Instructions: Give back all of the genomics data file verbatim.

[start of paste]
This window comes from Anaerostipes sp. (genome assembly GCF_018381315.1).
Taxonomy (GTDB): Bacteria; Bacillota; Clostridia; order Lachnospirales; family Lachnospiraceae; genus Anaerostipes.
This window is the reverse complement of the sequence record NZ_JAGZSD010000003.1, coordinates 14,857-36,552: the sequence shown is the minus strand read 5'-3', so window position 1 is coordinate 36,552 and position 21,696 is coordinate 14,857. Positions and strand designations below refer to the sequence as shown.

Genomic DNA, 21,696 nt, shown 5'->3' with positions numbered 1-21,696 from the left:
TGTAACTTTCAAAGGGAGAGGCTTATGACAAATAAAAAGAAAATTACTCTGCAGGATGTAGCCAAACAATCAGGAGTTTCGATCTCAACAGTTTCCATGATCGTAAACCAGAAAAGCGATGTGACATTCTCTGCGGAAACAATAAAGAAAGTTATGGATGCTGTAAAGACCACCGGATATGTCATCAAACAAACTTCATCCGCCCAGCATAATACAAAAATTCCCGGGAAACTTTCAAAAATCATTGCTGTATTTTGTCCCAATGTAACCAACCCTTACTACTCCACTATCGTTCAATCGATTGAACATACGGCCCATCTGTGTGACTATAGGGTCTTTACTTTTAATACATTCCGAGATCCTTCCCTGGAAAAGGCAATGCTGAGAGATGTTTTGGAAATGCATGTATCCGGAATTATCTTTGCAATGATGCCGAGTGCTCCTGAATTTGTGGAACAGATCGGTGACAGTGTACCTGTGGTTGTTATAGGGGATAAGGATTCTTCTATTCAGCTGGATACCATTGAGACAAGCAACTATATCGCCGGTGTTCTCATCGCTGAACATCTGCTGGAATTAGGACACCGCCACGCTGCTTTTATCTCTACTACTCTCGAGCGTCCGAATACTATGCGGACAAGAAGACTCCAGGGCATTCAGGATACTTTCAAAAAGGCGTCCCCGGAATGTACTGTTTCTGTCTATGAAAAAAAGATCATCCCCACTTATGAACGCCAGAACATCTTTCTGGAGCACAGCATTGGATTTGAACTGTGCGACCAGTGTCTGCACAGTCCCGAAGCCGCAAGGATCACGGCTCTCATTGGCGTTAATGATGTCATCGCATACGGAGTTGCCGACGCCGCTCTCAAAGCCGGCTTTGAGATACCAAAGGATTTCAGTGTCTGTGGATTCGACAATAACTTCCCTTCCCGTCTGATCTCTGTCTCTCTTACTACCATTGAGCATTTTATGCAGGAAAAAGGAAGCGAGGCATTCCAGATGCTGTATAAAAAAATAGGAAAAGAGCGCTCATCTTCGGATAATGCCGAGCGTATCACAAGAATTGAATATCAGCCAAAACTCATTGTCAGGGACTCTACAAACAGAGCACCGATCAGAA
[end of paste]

This window comes from Anaerostipes sp. (genome assembly GCF_018381315.1).
Taxonomy (GTDB): Bacteria; Bacillota; Clostridia; order Lachnospirales; family Lachnospiraceae; genus Anaerostipes.
This window is the reverse complement of the sequence record NZ_JAGZSD010000003.1, coordinates 14,857-36,552: the sequence shown is the minus strand read 5'-3', so window position 1 is coordinate 36,552 and position 21,696 is coordinate 14,857. Positions and strand designations below refer to the sequence as shown.

Genomic DNA, 21,696 nt, shown 5'->3' with positions numbered 1-21,696 from the left:
TGTAACTTTCAAAGGGAGAGGCTTATGACAAATAAAAAGAAAATTACTCTGCAGGATGTAGCCAAACAATCAGGAGTTTCGATCTCAACAGTTTCCATGATCGTAAACCAGAAAAGCGATGTGACATTCTCTGCGGAAACAATAAAGAAAGTTATGGATGCTGTAAAGACCACCGGATATGTCATCAAACAAACTTCATCCGCCCAGCATAATACAAAAATTCCCGGGAAACTTTCAAAAATCATTGCTGTATTTTGTCCCAATGTAACCAACCCTTACTACTCCACTATCGTTCAATCGATTGAACATACGGCCCATCTGTGTGACTATAGGGTCTTTACTTTTAATACATTCCGAGATCCTTCCCTGGAAAAGGCAATGCTGAGAGATGTTTTGGAAATGCATGTATCCGGAATTATCTTTGCAATGATGCCGAGTGCTCCTGAATTTGTGGAACAGATCGGTGACAGTGTACCTGTGGTTGTTATAGGGGATAAGGATTCTTCTATTCAGCTGGATACCATTGAGACAAGCAACTATATCGCCGGTGTTCTCATCGCTGAACATCTGCTGGAATTAGGACACCGCCACGCTGCTTTTATCTCTACTACTCTCGAGCGTCCGAATACTATGCGGACAAGAAGACTCCAGGGCATTCAGGATACTTTCAAAAAGGCGTCCCCGGAATGTACTGTTTCTGTCTATGAAAAAAAGATCATCCCCACTTATGAACGCCAGAACATCTTTCTGGAGCACAGCATTGGATTTGAACTGTGCGACCAGTGTCTGCACAGTCCCGAAGCCGCAAGGATCACGGCTCTCATTGGCGTTAATGATGTCATCGCATACGGAGTTGCCGACGCCGCTCTCAAAGCCGGCTTTGAGATACCAAAGGATTTCAGTGTCTGTGGATTCGACAATAACTTCCCTTCCCGTCTGATCTCTGTCTCTCTTACTACCATTGAGCATTTTATGCAGGAAAAAGGAAGCGAGGCATTCCAGATGCTGTATAAAAAAATAGGAAAAGAGCGCTCATCTTCGGATAATGCCGAGCGTATCACAAGAATTGAATATCAGCCAAAACTCATTGTCAGGGACTCTACAAACAGAGCACCGATCAGAA